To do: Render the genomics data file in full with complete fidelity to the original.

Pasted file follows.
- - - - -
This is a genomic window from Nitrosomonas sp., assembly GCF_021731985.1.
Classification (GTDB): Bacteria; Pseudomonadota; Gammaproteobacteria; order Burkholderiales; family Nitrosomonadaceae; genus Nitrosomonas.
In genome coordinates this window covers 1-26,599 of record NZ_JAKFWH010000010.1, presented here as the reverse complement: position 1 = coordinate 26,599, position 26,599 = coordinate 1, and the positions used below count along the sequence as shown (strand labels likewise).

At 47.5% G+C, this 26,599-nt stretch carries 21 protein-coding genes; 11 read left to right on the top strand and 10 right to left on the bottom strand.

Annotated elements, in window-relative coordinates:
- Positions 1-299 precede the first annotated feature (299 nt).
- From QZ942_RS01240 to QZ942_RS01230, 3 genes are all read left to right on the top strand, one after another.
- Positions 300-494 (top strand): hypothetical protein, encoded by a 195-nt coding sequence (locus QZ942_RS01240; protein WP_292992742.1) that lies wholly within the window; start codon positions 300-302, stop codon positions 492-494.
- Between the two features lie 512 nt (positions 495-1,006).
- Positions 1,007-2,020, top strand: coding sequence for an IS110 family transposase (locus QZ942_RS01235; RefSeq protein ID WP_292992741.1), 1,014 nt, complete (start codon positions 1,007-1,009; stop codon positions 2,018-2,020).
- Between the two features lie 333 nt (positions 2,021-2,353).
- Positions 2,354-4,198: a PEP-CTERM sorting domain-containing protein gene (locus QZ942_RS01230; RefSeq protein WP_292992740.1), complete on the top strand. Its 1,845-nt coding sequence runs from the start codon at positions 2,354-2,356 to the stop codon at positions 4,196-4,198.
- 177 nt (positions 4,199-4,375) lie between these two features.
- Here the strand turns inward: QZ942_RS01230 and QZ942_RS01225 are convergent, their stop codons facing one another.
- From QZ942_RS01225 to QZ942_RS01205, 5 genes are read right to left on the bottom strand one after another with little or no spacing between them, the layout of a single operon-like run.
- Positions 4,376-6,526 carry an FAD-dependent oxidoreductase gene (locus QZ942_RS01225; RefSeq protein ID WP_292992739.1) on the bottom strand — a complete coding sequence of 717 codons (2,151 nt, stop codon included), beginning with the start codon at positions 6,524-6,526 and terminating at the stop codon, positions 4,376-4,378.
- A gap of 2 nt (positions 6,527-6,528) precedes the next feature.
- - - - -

This is a genomic window from Nitrosomonas sp., assembly GCF_021731985.1.
Classification (GTDB): Bacteria; Pseudomonadota; Gammaproteobacteria; order Burkholderiales; family Nitrosomonadaceae; genus Nitrosomonas.
In genome coordinates this window covers 1-26,599 of record NZ_JAKFWH010000010.1, presented here as the reverse complement: position 1 = coordinate 26,599, position 26,599 = coordinate 1, and the positions used below count along the sequence as shown (strand labels likewise).

At 47.5% G+C, this 26,599-nt stretch carries 21 protein-coding genes; 11 read left to right on the top strand and 10 right to left on the bottom strand.

Annotated elements, in window-relative coordinates:
- Positions 1-299 precede the first annotated feature (299 nt).
- From QZ942_RS01240 to QZ942_RS01230, 3 genes are all read left to right on the top strand, one after another.
- Positions 300-494 (top strand): hypothetical protein, encoded by a 195-nt coding sequence (locus QZ942_RS01240; protein WP_292992742.1) that lies wholly within the window; start codon positions 300-302, stop codon positions 492-494.
- Between the two features lie 512 nt (positions 495-1,006).
- Positions 1,007-2,020, top strand: coding sequence for an IS110 family transposase (locus QZ942_RS01235; RefSeq protein ID WP_292992741.1), 1,014 nt, complete (start codon positions 1,007-1,009; stop codon positions 2,018-2,020).
- Between the two features lie 333 nt (positions 2,021-2,353).
- Positions 2,354-4,198: a PEP-CTERM sorting domain-containing protein gene (locus QZ942_RS01230; RefSeq protein WP_292992740.1), complete on the top strand. Its 1,845-nt coding sequence runs from the start codon at positions 2,354-2,356 to the stop codon at positions 4,196-4,198.
- 177 nt (positions 4,199-4,375) lie between these two features.
- Here the strand turns inward: QZ942_RS01230 and QZ942_RS01225 are convergent, their stop codons facing one another.
- From QZ942_RS01225 to QZ942_RS01205, 5 genes are read right to left on the bottom strand one after another with little or no spacing between them, the layout of a single operon-like run.
- Positions 4,376-6,526 carry an FAD-dependent oxidoreductase gene (locus QZ942_RS01225; RefSeq protein ID WP_292992739.1) on the bottom strand — a complete coding sequence of 717 codons (2,151 nt, stop codon included), beginning with the start codon at positions 6,524-6,526 and terminating at the stop codon, positions 4,376-4,378.
- A gap of 2 nt (positions 6,527-6,528) precedes the next feature.